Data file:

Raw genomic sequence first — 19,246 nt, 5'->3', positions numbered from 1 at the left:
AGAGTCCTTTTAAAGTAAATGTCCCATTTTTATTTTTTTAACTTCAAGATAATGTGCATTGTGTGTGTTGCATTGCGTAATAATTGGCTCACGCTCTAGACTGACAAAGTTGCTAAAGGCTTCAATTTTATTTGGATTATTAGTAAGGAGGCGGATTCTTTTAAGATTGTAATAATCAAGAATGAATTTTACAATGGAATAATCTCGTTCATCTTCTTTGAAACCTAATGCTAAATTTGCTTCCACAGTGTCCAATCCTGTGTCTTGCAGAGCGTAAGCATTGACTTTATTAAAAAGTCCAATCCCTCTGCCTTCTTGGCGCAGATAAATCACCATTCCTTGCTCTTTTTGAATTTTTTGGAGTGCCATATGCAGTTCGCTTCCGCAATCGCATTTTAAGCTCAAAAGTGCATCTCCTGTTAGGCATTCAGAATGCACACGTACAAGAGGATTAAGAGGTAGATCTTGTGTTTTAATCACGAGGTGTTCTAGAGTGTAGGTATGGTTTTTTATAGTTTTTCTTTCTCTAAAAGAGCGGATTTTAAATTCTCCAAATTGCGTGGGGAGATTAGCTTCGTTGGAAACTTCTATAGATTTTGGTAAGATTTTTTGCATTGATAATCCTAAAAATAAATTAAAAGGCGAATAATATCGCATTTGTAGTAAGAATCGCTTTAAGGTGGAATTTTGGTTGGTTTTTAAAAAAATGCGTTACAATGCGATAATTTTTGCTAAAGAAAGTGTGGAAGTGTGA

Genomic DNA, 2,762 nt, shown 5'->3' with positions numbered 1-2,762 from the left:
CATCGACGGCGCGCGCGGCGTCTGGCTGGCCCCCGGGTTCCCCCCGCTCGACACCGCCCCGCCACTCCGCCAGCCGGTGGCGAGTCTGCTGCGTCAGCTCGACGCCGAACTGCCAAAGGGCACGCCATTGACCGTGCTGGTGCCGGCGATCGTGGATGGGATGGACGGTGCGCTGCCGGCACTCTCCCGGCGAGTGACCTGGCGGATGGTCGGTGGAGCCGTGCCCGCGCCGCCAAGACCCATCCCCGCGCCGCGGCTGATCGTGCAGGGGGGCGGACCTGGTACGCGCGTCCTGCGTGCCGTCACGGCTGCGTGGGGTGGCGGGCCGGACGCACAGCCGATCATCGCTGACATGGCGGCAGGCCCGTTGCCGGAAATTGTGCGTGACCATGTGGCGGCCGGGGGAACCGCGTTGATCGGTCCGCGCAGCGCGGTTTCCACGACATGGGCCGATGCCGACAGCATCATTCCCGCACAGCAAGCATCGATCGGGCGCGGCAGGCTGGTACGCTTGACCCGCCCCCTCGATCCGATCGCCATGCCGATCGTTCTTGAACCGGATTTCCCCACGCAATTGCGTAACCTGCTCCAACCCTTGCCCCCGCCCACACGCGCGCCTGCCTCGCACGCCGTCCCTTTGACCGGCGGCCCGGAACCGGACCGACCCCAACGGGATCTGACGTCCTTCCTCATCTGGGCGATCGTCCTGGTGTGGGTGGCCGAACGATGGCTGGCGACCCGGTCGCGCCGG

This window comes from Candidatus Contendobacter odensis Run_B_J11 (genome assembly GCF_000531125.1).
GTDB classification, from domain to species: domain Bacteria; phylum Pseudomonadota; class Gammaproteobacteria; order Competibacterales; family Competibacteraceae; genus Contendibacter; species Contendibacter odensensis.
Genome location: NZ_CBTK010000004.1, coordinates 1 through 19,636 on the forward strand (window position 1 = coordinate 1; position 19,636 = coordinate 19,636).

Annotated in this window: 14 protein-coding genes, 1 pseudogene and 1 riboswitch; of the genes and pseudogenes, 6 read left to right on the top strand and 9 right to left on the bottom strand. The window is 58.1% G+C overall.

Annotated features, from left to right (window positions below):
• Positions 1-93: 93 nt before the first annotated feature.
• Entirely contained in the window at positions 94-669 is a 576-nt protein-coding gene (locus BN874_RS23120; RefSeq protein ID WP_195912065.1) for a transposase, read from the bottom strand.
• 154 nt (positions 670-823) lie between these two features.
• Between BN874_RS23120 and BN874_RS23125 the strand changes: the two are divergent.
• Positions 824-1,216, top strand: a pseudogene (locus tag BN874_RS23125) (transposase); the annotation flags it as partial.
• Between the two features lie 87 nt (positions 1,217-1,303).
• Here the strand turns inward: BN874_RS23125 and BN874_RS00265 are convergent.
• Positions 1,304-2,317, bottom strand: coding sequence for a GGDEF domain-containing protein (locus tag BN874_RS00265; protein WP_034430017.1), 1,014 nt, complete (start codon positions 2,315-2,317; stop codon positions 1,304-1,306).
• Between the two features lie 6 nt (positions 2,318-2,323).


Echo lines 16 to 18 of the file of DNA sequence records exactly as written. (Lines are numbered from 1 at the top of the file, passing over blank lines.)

• Here the strand turns inward: BN874_RS23125 and BN874_RS00265 are convergent.
• Positions 1,304-2,317, bottom strand: coding sequence for a GGDEF domain-containing protein (locus tag BN874_RS00265; protein WP_034430017.1), 1,014 nt, complete (start codon positions 2,315-2,317; stop codon positions 1,304-1,306).
• Between the two features lie 6 nt (positions 2,318-2,323).